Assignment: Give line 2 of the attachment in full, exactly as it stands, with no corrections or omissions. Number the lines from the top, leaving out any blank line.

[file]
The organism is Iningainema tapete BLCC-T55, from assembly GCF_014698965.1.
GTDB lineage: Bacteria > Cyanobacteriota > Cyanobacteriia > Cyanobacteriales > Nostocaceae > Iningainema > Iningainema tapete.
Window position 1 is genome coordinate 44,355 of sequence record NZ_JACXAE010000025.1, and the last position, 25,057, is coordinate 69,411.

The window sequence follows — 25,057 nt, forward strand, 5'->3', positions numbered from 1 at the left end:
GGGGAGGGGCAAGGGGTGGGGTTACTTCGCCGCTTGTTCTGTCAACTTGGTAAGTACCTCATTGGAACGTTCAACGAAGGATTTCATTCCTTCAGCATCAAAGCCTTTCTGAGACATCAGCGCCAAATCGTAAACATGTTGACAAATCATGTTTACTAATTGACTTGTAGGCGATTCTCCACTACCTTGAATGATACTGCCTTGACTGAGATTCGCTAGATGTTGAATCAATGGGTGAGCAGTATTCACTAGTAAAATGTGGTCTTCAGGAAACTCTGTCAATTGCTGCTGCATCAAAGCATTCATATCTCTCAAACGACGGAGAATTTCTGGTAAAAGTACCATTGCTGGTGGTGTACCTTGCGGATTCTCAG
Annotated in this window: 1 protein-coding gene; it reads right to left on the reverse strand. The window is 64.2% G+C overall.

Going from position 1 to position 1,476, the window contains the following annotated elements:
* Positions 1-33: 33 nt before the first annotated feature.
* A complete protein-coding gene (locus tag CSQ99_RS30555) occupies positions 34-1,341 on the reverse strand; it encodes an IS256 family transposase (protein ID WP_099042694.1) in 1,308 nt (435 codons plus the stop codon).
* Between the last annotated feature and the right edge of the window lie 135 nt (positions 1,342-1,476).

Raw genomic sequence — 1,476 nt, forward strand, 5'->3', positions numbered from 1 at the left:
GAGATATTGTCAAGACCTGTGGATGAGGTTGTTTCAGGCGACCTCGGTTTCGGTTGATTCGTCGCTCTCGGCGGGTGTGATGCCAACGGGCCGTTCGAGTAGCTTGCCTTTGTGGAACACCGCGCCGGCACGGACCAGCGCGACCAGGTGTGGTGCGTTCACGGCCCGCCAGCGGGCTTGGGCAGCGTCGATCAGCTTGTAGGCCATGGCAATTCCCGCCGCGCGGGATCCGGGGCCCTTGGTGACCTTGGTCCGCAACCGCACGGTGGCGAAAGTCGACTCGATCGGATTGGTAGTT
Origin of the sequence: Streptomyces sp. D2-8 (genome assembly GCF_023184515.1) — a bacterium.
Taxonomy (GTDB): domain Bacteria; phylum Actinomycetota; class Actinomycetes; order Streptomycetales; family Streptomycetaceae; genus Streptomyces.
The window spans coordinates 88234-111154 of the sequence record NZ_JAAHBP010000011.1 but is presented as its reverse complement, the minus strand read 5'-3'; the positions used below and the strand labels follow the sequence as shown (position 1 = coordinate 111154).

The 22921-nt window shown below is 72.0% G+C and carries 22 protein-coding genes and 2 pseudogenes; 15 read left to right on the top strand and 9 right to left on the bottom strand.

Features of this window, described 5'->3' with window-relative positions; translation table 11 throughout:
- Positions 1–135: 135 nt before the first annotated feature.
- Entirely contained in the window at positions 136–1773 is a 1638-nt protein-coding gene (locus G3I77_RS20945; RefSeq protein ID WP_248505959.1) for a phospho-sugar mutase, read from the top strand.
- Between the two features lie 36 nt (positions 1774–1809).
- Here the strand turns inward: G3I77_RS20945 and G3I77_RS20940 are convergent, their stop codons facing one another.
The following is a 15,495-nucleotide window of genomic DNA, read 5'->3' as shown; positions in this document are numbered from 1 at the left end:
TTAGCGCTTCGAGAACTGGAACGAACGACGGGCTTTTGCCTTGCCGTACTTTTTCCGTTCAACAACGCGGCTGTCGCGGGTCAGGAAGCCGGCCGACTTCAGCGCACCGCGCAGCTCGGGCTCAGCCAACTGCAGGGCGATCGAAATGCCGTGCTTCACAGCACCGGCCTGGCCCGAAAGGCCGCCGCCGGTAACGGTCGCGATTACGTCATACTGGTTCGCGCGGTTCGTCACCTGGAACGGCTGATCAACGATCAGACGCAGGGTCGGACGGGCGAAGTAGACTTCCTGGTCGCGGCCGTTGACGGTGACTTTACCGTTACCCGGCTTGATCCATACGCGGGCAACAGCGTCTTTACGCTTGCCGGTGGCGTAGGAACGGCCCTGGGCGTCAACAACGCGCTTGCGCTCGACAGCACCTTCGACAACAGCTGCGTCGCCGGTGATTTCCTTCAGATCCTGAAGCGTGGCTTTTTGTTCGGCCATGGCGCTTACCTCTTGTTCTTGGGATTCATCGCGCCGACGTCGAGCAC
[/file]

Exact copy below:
GTDB lineage: Bacteria > Cyanobacteriota > Cyanobacteriia > Cyanobacteriales > Nostocaceae > Iningainema > Iningainema tapete.